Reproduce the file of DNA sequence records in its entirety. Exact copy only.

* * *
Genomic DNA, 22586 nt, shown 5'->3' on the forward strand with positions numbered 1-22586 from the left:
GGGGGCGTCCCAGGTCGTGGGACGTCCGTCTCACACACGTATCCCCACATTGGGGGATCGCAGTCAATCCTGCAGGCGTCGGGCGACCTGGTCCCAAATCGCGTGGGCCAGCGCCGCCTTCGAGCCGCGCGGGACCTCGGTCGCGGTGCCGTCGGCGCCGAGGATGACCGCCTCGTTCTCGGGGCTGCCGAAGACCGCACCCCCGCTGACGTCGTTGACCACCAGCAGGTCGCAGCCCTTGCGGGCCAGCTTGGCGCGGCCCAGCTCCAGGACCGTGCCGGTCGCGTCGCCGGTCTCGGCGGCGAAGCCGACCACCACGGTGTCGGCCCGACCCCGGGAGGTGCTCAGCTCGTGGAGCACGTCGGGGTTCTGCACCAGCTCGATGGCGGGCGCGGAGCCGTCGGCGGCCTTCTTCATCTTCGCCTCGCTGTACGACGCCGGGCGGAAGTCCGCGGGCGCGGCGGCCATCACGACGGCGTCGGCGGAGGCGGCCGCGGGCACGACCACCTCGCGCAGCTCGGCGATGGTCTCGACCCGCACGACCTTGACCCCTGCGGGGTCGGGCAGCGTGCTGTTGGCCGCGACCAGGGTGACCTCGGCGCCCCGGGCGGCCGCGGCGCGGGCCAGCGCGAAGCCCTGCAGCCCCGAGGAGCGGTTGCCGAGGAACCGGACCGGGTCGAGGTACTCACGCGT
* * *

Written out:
Genomic DNA, 22586 nt, shown 5'->3' on the forward strand with positions numbered 1-22586 from the left:
GGGGGCGTCCCAGGTCGTGGGACGTCCGTCTCACACACGTATCCCCACATTGGGGGATCGCAGTCAATCCTGCAGGCGTCGGGCGACCTGGTCCCAAATCGCGTGGGCCAGCGCCGCCTTCGAGCCGCGCGGGACCTCGGTCGCGGTGCCGTCGGCGCCGAGGATGACCGCCTCGTTCTCGGGGCTGCCGAAGACCGCACCCCCGCTGACGTCGTTGACCACCAGCAGGTCGCAGCCCTTGCGGGCCAGCTTGGCGCGGCCCAGCTCCAGGACCGTGCCGGTCGCGTCGCCGGTCTCGGCGGCGAAGCCGACCACCACGGTGTCGGCCCGACCCCGGGAGGTGCTCAGCTCGTGGAGCACGTCGGGGTTCTGCACCAGCTCGATGGCGGGCGCGGAGCCGTCGGCGGCCTTCTTCATCTTCGCCTCGCTGTACGACGCCGGGCGGAAGTCCGCGGGCGCGGCGGCCATCACGACGGCGTCGGCGGAGGCGGCCGCGGGCACGACCACCTCGCGCAGCTCGGCGATGGTCTCGACCCGCACGACCTTGACCCCTGCGGGGTCGGGCAGCGTGCTGTTGGCCGCGACCAGGGTGACCTCGGCGCCCCGGGCGGCCGCGGCGCGGGCCAGCGCGAAGCCCTGCAGCCCCGAGGAGCGGTTGCCGAGGAACCGGACCGGGTCGAGGTACTCACGCGT